FCC Funding for Broadband. The FCC recently rejected three petitions for reconsideration filed by companies that had been awarded the experimental broadband grants last year, but then failed to meet the grant criteria. Two of the companies were start-ups and did not have audited financial statements. Another had an audit but filed it after the grant-specified deadline. The FCC refused to give the three companies the grants since they didn’t meet all of the requirements.
The cautionary tale here is that anybody filing for a grant should make certain ahead of time that they meet all of the requirements. There were a lot of applicants who received broadband grants out of the stimulus funding a few years ago that did not qualify, but for whom the government accepted waivers. However, that was an extraordinary circumstance due to the huge size of the grants and the desire of the government to use the funding. In more normal circumstances it’s exceedingly hard to get a waiver for a company that doesn’t meet all of the qualifications.
Fines for Unauthorized Wireless Connections. The FCC recently fined AT&T $450,000 for using licensed wireless connections that were made without FCC authorization or that had not been properly licensed. These were mostly fixed microwave connections, something that is relatively easy to get licensed.
The cautionary tale is to be sure to take care of the paperwork when deploying wireless systems. It’s becoming fairly routine for companies to deploy microwaves to provide wireless backhaul for point-to-multipoint wireless networks or for serving cellular sites. There are also now licensing requirements for anybody deploying subscriber radios that use the 3.65 GHz spectrum. Failure to obtain the microwave licenses could end up with fines like AT&T just paid. But since there are places in the country where it’s not legal to deploy the 3.65 GHz radios, failure to clear it first with the FCC could even end up in having your systems shut down.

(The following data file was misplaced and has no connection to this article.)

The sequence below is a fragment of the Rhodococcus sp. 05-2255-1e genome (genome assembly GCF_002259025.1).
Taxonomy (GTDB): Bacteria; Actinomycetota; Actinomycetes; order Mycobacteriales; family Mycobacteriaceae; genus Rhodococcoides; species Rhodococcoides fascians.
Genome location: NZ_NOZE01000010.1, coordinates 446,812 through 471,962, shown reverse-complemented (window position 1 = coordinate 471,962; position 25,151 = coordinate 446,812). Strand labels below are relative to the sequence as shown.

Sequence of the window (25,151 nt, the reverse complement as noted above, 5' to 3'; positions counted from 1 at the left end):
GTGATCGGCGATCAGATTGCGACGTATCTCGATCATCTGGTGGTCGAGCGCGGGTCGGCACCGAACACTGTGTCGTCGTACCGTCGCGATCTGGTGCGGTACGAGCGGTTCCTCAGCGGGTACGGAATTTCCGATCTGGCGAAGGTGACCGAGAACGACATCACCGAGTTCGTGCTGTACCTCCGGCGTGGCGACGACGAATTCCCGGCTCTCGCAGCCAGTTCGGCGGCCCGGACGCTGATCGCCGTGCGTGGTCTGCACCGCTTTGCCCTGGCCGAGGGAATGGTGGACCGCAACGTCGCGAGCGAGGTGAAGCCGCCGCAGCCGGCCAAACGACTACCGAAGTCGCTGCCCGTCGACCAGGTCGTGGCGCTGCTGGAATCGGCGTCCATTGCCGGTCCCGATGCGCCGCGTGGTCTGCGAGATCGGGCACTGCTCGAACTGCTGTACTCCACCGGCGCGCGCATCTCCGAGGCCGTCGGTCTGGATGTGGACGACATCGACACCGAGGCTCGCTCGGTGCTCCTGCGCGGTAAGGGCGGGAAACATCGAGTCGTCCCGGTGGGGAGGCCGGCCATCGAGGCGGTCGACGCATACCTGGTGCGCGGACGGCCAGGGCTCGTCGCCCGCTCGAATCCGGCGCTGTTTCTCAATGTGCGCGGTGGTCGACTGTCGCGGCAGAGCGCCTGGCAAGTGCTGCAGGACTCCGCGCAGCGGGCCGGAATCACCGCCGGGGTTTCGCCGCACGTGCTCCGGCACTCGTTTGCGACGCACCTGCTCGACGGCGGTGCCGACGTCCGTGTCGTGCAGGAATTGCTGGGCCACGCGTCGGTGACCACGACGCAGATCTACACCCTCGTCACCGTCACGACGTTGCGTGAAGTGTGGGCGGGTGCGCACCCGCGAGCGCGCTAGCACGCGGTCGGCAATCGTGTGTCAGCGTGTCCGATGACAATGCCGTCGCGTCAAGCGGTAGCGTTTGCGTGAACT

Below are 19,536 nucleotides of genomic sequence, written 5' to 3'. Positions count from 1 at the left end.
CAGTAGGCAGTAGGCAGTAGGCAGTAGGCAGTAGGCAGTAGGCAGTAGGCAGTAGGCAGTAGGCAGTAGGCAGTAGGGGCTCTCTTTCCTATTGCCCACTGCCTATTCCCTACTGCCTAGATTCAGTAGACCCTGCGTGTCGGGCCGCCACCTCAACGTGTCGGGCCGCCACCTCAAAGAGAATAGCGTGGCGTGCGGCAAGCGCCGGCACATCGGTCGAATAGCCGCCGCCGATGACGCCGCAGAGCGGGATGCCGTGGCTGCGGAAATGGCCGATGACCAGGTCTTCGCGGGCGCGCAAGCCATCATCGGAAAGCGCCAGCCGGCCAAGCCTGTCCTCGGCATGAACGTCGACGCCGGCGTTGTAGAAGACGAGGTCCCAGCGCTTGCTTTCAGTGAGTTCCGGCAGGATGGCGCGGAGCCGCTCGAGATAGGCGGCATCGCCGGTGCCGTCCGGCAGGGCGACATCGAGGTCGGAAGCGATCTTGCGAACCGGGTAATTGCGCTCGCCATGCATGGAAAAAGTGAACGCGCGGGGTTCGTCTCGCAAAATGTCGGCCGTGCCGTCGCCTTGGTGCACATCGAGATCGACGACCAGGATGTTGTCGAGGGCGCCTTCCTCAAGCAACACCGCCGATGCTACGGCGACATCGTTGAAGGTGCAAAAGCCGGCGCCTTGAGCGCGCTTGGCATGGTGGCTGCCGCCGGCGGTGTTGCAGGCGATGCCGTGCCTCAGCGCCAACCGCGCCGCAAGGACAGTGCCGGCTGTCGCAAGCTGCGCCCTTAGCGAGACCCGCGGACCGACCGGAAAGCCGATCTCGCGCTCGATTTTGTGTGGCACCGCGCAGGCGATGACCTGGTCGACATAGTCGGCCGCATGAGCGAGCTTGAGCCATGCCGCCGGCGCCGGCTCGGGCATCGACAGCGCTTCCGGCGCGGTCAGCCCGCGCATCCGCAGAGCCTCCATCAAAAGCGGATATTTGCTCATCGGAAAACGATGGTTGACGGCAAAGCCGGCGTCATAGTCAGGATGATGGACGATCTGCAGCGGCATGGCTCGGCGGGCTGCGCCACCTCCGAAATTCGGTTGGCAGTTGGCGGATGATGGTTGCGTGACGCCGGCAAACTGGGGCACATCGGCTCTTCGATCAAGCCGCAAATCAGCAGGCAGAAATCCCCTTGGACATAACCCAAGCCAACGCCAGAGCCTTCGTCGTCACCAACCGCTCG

Blocking WiFi. FCC Commissioner Jessica Rosenworcel has asked the agency to investigate a seeming restriction of WiFi for those attending the first presidential debate. Apparently, Hofstra University had blocked people from establishing WiFi hotspots from their cellphones and instead wanted journalists to buy a $200 connection for the evening. The FCC in the past has come down hard on this kind of blocking against Marriott hotels and others. The FCC has levied large fines in almost every such case brought to their attention.
The cautionary tale here is not to block WiFi. Companies and cities are often tempted to do this as a security measure and the technology to block WiFi is readily available. But WiFi is a public spectrum and it’s always against the law to block somebody from establishing their own hotspot.
Using E-Rate Broadband Off-Campus. Two school districts have petitioned the FCC to allow them to extend broadband that is subsidized by the E-Rate program to students and others living close to the campus. Under current rules, if an E-Rate network is used for applications other than the school, then the cost of the system has to be allocated between the school and other uses. These petitions ask that the FCC allow them to use the school broadband to serve students and other parties that can benefit from the broadband, without having to allocate the costs.
There is both a caution here as well as an opportunity. The caution is to beware if an E-Rate broadband connection is used by more than the school. For example, it’s not unusual (particularly with private schools) to have other organizations or entities collocated with the school. In such a case the E-Rate applicant needs to make sure to allocate the costs between the school and the other entities. Failure to do so could end up with a loss of the E-Rate subsidy. But the opportunity also exists with wireless networks to provide home broadband to students who live close to the school. If these petitions are successful it could open up many possibilities for schools to benefit nearby residents.